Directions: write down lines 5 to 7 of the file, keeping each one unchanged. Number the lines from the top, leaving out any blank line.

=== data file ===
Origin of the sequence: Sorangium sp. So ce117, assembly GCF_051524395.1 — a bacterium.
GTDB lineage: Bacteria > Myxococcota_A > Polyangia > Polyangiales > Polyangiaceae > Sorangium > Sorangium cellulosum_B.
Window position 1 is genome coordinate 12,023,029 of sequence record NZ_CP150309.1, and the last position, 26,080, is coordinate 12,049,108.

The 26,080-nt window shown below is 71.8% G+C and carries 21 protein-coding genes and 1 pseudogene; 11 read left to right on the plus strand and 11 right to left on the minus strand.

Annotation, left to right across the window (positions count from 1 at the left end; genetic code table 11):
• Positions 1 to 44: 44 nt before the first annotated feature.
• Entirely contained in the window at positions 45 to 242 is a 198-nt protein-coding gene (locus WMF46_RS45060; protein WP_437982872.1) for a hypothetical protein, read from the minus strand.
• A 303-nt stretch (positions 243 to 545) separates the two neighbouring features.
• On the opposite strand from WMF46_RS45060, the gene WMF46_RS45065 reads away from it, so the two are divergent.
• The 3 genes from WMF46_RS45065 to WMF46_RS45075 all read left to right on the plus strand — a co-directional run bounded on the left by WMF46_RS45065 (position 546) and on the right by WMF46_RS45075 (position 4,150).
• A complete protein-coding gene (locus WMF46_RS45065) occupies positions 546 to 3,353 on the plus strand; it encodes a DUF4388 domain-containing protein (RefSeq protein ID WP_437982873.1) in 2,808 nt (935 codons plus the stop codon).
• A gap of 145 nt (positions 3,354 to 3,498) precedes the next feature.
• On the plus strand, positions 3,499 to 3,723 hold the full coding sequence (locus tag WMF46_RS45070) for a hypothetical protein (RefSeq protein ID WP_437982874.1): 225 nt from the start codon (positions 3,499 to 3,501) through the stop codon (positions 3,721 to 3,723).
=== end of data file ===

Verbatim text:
Annotation, left to right across the window (positions count from 1 at the left end; genetic code table 11):
• Positions 1 to 44: 44 nt before the first annotated feature.
• Entirely contained in the window at positions 45 to 242 is a 198-nt protein-coding gene (locus WMF46_RS45060; protein WP_437982872.1) for a hypothetical protein, read from the minus strand.